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How To Teach Your Toddler To Spit Out Their Toothpaste, Because It's Pretty Important

Kids can be finicky sometimes. While my older daughter loved brushing her teeth as a toddler, my other daughter made me feel like I was pulling teeth (pun intended). With the help of fun, musical toothbrushes and sweet fruit-flavored toothpaste, she began to enjoy brushing her teeth, but way more than she should have. She loved the fruity taste of the toothpaste, so she would try to swallow it like it was some kind of snack. If you’re struggling like I did, you're probably wondering, "How do I teach my toddler to spit out toothpaste?"

While swallowing a tiny bit of toothpaste isn’t going to do much harm, it’s still important to get kids to spit it out. The National Capital Poison Center explained that most toothpastes contain fluoride to help strengthen tooth enamel and prevent the growth of plaque, but it can cause stomach pain and nausea if ingested. If you’re using a training toothpaste that has no fluoride and is sweetened with sorbitol, the website noted that it could cause a slight laxative effect if swallowed.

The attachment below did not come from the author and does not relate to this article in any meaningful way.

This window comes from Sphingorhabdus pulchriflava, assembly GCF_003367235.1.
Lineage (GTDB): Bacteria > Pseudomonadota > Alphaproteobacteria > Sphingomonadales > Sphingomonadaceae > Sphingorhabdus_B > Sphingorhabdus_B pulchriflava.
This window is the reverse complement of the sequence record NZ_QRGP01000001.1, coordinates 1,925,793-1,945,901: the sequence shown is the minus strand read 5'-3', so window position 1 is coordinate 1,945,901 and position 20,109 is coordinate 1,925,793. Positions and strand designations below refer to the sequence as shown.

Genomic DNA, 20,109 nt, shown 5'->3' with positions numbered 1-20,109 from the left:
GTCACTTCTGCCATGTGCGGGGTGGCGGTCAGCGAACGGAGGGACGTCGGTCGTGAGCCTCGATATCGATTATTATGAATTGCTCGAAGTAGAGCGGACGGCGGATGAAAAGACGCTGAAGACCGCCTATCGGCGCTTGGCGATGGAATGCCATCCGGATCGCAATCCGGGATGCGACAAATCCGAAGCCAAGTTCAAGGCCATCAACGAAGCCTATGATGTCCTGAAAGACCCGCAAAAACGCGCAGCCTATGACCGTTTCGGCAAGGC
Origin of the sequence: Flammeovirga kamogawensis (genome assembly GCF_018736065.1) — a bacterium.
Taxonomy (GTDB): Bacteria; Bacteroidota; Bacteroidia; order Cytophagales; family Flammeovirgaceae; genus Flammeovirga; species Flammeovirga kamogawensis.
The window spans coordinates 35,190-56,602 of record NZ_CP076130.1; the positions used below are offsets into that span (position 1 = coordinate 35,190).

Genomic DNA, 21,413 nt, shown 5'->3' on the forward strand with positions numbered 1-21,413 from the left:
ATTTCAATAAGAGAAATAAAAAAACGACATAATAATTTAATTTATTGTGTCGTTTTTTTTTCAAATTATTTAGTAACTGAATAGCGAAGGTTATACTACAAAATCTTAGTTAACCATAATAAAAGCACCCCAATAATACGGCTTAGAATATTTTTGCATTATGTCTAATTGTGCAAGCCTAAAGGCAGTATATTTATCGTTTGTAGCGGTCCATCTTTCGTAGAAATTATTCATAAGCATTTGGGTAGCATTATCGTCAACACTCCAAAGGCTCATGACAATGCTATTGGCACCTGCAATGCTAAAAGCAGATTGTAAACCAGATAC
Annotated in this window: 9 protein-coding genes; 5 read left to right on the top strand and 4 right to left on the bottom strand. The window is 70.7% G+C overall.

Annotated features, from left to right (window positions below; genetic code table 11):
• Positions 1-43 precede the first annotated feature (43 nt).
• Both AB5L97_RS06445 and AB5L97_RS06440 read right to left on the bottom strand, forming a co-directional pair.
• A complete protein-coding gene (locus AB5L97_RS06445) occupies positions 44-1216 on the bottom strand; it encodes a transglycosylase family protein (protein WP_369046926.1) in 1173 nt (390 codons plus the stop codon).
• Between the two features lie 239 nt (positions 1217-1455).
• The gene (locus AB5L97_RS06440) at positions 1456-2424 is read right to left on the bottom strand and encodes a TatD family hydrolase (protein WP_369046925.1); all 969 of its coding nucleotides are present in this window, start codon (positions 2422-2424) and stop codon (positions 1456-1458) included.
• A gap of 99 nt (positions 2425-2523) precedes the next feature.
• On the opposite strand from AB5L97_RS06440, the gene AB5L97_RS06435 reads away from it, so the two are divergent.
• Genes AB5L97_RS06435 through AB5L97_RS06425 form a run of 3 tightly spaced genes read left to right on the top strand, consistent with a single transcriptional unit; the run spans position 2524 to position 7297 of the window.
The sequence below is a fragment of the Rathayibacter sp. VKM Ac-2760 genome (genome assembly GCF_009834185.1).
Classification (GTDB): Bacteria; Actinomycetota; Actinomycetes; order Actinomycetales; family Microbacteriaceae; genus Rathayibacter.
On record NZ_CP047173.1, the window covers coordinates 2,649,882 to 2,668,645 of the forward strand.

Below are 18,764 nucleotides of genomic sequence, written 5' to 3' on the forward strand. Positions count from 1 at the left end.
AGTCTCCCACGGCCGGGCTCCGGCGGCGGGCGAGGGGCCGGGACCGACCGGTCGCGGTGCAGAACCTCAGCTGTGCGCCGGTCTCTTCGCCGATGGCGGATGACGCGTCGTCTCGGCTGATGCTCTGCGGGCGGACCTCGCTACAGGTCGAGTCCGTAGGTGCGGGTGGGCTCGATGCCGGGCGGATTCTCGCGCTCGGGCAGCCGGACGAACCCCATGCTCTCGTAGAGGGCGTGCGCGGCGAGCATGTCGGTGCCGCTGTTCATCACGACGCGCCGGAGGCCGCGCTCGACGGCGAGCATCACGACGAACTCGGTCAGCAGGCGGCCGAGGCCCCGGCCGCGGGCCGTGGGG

In order to get your kids to spit, pediatric dentist Dr. MyLinh Ngo suggested that you and your family act as role models by brushing alongside your toddler so that they can try to imitate what they see. She explained that spitting may feel unfamiliar to young children since they have a natural urge to swallow, so it will take time for them to catch on.

According to Ngo, you should start off with just a smear of fluoride toothpaste for kids under 3, and a pea-sized amount for 3 to 6 year olds to ensure they aren’t swallowing too much fluoride. She also recommended getting your toddler their own rinsing cup, which could give them incentive to spit.

With my own daughter, I tried to turn spitting into a game. I would ask her to spit out her toothpaste, so I could see if any animals were living in her teeth. I would pretend to see frogs and bunnies in her spit, which she found to be hilarious. As a mom I’ve learned that when it comes to teaching toddlers, setting a good example and using a little creativity might be all you need. (And some fun toothpaste doesn't hurt.)